The views at the mouth of Lake Pepin weren’t as stunning as I’d seen on previous trips, but it’s beauty can’t be denied even when clouded over and heavily misting.

The tiny towns along WI I-35 range from the unincorporated Diamond Bluff, to the 97 folks in Stockholm (with the most amazing kitchen supply store, The Palate, that I’ve seen in ages)  and, further down the road, the town of Pepin, coming in with a whopping 937 population, and home to the most famous Harbor View Cafe. Although I did not venture into Harbor View once in Pepin, I did manage to find a great sandwich and cup of coffee at Great River Cafe and Coffee Roasters. It satiated my hunger enough to get me back on the road, heading home with the sweet smell of blueberries filling my every pore.

The only downfall to picking the berries wet is that they’ll begin to break down much quicker, so utilizing my bounty was the first order of business. For the most part, I freeze the berries in baggies, mostly in 2-cup increments. This makes them perfect for any manner of muffin, pancake, smoothie, buckle or tart that I can dream up to create. And I make syrup too, because there’s just nothing better than a spoonful of fresh blueberry syrup. So now my freezer is full and the winter will be that much sweeter with the bounty available.

Rush River Produce– If you go, they are open for picking Thurs-Sun. 8AM-2PM but always call first to check on availability! Sometimes the crowds pick them out before the weekend is over. The Cuddy’s are superbly friendly and it’s a great adventure for kids and grown-ups alike. One of the best parts of my day in the rain was hearing the delightful shrieks of the kids around me as they hunted for their treasures.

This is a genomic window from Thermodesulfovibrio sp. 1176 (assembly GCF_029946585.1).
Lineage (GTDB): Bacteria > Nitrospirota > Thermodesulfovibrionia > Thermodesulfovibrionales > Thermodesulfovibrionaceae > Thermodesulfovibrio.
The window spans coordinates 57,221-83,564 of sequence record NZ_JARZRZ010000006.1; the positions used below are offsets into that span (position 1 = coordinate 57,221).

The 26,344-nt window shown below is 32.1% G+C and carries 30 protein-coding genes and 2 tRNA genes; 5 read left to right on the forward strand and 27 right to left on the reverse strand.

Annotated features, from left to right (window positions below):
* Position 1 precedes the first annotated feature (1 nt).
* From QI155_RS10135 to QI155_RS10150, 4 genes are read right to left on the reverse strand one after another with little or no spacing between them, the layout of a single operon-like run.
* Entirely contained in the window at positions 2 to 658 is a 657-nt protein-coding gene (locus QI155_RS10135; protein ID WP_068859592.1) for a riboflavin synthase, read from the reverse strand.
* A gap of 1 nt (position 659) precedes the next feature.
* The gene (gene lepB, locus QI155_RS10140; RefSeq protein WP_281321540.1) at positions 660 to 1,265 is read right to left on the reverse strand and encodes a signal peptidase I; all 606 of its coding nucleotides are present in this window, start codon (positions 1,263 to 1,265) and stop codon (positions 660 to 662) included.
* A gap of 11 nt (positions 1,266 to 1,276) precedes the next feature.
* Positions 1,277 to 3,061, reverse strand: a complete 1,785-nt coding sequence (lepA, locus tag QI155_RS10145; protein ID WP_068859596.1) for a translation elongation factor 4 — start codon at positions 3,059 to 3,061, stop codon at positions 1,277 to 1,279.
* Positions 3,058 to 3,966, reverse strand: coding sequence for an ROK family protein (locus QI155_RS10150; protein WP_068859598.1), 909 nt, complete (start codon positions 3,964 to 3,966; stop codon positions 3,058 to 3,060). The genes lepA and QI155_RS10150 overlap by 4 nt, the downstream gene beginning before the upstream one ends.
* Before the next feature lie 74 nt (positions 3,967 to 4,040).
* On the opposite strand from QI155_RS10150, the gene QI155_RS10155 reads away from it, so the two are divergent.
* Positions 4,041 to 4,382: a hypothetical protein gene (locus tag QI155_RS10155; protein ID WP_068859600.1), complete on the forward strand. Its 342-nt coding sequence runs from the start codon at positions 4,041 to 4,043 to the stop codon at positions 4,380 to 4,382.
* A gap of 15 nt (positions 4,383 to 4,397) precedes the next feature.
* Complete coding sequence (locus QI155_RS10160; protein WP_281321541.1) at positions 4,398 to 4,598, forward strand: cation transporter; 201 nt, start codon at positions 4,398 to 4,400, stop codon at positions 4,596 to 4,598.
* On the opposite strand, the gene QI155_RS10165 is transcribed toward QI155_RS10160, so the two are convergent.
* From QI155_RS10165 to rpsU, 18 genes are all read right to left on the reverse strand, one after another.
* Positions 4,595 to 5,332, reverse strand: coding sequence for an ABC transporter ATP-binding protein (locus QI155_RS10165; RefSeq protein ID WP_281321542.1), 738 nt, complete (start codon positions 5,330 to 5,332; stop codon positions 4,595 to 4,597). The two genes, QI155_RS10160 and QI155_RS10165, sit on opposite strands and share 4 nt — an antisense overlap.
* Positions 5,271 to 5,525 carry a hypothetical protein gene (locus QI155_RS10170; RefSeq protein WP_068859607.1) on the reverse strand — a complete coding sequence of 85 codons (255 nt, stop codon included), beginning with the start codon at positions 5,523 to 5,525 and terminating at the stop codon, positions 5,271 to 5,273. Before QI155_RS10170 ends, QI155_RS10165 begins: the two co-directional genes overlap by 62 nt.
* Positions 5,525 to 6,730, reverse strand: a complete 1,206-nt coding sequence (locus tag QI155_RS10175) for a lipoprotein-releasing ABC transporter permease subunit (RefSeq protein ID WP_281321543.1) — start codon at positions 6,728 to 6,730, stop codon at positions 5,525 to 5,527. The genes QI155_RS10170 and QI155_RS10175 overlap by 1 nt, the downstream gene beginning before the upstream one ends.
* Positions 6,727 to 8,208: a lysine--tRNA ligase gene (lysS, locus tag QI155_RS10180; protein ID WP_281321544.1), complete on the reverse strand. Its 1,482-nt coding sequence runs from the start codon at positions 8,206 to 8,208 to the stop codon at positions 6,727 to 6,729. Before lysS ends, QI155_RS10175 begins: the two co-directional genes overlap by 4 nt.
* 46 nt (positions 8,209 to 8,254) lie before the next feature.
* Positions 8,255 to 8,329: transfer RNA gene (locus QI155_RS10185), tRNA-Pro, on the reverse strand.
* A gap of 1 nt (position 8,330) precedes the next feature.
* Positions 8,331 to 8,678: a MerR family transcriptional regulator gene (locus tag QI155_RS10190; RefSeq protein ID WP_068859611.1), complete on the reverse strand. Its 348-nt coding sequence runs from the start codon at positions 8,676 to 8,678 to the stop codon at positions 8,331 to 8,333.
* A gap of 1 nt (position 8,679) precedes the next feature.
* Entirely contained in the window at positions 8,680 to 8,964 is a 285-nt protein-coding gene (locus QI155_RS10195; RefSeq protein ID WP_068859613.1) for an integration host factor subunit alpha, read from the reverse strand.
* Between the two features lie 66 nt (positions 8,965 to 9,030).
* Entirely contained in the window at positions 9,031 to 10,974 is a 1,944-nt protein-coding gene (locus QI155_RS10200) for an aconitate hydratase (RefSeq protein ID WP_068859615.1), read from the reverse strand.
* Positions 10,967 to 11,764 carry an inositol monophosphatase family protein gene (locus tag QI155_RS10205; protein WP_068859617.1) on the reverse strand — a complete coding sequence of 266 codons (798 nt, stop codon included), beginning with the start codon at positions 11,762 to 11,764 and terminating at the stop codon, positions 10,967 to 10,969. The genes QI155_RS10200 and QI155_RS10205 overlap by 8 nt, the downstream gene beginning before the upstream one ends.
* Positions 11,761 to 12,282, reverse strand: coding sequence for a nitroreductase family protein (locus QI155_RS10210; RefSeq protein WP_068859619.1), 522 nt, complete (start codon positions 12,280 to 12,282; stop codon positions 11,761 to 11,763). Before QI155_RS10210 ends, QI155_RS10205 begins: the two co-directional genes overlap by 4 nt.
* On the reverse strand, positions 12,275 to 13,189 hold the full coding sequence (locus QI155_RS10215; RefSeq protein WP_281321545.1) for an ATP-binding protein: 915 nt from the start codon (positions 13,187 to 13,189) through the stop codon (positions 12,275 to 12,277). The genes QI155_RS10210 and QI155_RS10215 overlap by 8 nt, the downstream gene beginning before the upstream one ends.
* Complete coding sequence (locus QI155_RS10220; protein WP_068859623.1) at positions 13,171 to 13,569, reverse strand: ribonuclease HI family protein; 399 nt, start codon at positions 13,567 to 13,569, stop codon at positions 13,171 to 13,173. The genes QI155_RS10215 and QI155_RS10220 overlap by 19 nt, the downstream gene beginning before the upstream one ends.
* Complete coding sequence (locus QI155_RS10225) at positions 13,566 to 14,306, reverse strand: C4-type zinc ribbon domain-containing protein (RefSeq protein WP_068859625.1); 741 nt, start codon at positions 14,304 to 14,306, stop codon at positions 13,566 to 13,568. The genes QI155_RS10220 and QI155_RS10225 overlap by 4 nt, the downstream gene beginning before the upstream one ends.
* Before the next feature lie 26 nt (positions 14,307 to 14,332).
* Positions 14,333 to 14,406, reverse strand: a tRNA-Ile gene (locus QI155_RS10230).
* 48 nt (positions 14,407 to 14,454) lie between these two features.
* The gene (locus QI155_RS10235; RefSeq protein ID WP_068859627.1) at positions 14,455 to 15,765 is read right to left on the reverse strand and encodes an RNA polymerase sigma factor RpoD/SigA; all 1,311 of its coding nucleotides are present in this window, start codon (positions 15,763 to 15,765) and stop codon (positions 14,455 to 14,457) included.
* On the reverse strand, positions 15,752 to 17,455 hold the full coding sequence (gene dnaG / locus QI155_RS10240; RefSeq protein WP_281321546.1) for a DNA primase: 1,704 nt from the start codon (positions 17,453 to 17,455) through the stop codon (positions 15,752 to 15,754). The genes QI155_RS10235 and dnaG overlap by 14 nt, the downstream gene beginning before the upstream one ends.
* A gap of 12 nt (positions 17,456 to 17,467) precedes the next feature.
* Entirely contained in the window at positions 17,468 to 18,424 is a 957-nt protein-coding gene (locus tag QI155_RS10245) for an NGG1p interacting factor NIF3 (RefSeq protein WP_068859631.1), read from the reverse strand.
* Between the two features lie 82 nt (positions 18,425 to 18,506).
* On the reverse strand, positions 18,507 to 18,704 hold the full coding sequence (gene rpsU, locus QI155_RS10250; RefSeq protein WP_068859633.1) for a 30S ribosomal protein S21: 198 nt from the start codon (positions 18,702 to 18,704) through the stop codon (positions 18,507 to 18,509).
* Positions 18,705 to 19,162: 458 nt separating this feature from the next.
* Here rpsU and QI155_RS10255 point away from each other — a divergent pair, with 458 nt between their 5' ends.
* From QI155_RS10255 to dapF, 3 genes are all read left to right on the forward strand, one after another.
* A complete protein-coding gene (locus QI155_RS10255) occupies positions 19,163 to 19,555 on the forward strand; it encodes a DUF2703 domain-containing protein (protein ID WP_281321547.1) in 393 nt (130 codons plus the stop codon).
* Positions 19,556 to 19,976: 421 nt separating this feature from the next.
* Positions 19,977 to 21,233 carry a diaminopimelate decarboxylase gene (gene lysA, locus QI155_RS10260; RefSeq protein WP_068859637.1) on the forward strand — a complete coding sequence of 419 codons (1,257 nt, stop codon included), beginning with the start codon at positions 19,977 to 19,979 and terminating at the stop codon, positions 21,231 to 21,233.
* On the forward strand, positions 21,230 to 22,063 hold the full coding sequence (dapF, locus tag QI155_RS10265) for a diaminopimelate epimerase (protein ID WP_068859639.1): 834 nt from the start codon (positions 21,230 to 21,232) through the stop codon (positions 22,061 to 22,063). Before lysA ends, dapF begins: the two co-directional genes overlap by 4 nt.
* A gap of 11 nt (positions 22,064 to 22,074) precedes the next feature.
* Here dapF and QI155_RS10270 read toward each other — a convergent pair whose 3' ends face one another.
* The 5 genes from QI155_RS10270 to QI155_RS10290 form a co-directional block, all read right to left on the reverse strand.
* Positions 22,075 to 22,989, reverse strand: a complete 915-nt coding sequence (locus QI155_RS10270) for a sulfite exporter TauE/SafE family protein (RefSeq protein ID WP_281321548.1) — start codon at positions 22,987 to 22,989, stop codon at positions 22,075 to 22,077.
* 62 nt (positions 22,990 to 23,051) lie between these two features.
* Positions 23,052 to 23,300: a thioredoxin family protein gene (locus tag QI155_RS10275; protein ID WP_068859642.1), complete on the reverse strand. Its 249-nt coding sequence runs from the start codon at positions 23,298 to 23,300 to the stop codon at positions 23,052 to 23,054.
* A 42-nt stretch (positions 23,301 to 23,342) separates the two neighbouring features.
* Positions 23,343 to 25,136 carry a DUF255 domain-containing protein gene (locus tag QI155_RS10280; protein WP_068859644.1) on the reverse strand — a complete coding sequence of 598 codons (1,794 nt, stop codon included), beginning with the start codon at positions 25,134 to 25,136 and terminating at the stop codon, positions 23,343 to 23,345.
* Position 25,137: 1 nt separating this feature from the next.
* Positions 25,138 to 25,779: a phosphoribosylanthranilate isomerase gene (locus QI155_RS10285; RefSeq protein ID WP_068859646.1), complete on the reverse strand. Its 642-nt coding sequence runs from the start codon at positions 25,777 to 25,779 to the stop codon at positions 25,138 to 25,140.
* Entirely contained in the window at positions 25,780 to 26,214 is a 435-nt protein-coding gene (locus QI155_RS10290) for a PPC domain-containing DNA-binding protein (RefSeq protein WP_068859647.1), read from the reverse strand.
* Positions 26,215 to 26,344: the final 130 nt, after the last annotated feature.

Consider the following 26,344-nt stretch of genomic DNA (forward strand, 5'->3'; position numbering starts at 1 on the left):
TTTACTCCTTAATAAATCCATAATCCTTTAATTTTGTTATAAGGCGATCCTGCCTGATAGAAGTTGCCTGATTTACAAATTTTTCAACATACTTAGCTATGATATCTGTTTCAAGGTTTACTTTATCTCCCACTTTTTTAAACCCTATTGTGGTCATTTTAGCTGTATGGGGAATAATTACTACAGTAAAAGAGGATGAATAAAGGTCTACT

And how about some great syrup to have for your pancakes, french toast and waffles?

Kate’s Fresh Blueberry Syrup

4 c. fresh blueberries, unwashed
1/2 c. water
2 T. cornstarch
1/4 c. honey

Stir all ingredients together in a heavy saucepan and bring to a boil, stirring occasionally. Reduce heat to a simmer and allow to thicken slightly, about 20-30 minutes. Allow to cool and store in the refrigerator.

grilled guacamole

July 23rd, 2010 | 11 Comments »

No, that isn’t a misprint. I made guacamole on the grill.


The idea came from The Minimalist’s 101 Grilling ideas column in the New York Times Dining section, and since we’re huge fans of Guacamole in this house, it wasn’t long before the desire to create it, and the assembled ingredients were ready for my initial attempt.

I’m no stranger to grilling onions or tomatoes. In previous summers, I’ve made a topping for bruschetta with grilled tomato and sweet onions that I’ve devoured shamelessly, and this summer for some reason, the desire for grilled onions on any number of dishes has been almost an obsession. I’m finding more and more to like about onions, whether they’re roasted, caramelized in a pan or like this, charred and slightly smoky from the grill.